We’ll never know what caused the crash. Steve was a careful motorcyclist… he wasn’t speeding… the road was familiar to him… and dry. But Steve never made it to the firing range that day. And he never made it home, either. I won’t go into all the detail of how we made the case that Steve’s death should be considered a line-of-duty death… as opposed to simply being a traffic accident on the way to work. The only thing that matters is that the National Law Enforcement Officers Memorial Foundation (NLEOMF) in Washington agreed, and Steve’s name was etched into the marble on that memorial wall in 2009. The State of Georgia was harder to convince, however, and it was only this year that Steve’s name became part of that memorial… Steve’s and those of fifteen others. It was a good ceremony. The Governor said a few words… proclamations were presented to surviving family members… bagpipes played, bells tolled and a 21-gun salute was rendered. Steve would have been pleased, I think.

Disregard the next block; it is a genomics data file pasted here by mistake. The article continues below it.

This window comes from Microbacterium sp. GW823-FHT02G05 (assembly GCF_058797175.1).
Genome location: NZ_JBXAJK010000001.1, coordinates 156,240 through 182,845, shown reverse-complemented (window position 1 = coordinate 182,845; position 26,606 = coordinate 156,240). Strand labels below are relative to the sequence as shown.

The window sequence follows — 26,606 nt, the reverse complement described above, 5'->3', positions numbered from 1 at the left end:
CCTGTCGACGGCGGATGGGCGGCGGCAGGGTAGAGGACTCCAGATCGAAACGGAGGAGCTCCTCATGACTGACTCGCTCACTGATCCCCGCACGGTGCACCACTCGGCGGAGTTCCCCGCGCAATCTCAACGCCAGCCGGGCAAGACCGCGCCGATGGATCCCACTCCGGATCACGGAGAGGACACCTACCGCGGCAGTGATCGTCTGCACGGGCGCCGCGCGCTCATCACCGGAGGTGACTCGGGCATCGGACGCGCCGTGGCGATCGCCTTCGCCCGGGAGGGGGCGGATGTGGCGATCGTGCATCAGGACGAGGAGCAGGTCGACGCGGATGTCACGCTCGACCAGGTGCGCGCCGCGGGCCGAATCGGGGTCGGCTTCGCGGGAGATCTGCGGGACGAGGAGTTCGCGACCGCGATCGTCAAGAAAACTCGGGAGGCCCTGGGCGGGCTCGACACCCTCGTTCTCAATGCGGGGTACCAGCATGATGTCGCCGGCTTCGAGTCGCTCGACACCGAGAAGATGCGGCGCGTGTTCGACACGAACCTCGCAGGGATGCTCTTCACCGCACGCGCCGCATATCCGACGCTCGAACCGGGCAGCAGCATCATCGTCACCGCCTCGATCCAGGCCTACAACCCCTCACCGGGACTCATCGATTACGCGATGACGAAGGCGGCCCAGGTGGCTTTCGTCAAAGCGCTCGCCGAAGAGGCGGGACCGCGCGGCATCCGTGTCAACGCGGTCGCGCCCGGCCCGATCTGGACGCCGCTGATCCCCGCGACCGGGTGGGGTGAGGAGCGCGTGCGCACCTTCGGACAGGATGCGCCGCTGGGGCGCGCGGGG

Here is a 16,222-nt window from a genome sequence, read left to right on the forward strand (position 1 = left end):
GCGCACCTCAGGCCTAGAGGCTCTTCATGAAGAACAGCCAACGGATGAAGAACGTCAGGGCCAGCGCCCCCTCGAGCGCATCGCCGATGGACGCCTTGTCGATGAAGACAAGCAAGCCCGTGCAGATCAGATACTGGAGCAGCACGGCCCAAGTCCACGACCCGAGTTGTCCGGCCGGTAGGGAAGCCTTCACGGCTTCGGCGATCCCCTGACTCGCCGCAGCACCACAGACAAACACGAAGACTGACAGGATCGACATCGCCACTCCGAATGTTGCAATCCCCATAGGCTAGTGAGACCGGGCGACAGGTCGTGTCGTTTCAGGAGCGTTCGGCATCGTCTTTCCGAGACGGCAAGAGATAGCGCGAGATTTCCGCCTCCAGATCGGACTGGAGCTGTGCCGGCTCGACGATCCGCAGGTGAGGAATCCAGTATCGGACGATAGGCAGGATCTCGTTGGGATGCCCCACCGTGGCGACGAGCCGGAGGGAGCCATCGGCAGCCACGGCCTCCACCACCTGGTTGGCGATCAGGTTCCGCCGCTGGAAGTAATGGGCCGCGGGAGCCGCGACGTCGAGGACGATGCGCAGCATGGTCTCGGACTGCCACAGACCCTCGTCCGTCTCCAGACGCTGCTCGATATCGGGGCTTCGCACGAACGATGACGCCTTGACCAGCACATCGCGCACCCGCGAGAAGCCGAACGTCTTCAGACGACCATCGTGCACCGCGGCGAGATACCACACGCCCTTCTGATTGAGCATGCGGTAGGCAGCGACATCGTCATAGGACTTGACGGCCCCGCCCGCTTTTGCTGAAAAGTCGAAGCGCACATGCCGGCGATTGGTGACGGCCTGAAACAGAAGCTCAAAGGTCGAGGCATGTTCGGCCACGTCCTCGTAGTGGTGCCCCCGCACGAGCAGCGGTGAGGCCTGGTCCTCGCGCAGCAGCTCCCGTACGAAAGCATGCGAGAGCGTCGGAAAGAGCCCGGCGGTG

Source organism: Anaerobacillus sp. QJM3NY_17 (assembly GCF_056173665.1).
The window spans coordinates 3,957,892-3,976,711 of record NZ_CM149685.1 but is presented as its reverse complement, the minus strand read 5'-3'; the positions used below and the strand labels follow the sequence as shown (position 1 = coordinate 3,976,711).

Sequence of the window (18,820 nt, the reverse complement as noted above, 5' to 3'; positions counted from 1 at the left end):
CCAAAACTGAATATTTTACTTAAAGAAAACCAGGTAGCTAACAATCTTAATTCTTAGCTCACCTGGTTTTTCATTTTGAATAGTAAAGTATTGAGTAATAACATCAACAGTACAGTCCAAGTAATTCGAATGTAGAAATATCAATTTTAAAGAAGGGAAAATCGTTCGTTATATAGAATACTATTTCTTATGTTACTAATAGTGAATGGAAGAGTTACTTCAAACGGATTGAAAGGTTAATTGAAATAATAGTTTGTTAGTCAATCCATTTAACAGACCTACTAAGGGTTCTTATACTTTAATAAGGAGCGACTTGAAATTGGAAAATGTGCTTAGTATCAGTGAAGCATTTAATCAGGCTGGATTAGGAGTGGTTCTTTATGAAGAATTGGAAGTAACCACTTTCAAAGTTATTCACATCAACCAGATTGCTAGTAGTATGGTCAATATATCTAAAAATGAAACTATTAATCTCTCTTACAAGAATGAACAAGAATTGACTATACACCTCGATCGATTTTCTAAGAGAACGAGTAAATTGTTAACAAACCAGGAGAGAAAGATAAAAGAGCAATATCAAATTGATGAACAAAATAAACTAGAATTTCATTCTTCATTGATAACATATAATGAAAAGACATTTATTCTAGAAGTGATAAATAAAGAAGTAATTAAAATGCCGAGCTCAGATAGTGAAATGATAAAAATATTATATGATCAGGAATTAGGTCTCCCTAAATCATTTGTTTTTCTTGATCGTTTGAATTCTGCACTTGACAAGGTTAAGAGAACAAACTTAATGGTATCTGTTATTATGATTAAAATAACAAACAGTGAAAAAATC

It’s no accident that Monday’s ceremony took place so close to Memorial Day. As you know, Memorial Day got its start as “Decoration Day,” in 1868 as an occasion to honor Union Civil War dead. Over time, the day of remembrance was expanded to include all Americans who have died in military service. Sadly, only ninety-four years after the establishment of Decoration Day, it became necessary to set aside a particular day to remember law enforcement officers… Peace Officers… who gave their last full measure of devotion in the cause of safety and protection for others. In 1962, President John F. Kennedy proclaimed May 15th as National Peace Officers Memorial Day and the calendar week in which May 15th falls, as National Police Week. So there you have it. More and more these days, folks seem conflate Memorial Day with Veterans’ Day. It’s no wonder, I suppose… in both cases, we fly the flag, hang out the red, white and blue bunting, eat barbecue and buy stuff on sale. When people go out of their way to thank me for my service on Memorial Day, I always smile and thank them, but then say, “I didn’t do much.” The ultimate sacrifice was never required of me… and I’m OK with that. I guess I’m not done serving. I remember back in my early days in the military, looking at all of the ribbons and medals service members wore on their uniforms, wondering what they were all for… and whether I’d ever have as many. Over the intervening years, I learned a lot about military decorations… and I earned a few. But there’s one medal… at the very top of the list… that no one ever wants to receive: the one with a gold or bronze five-pointed star, suspended on a light blue neck ribbon with thirteen stars at the center: the Medal of Honor. Those are usually given posthumously.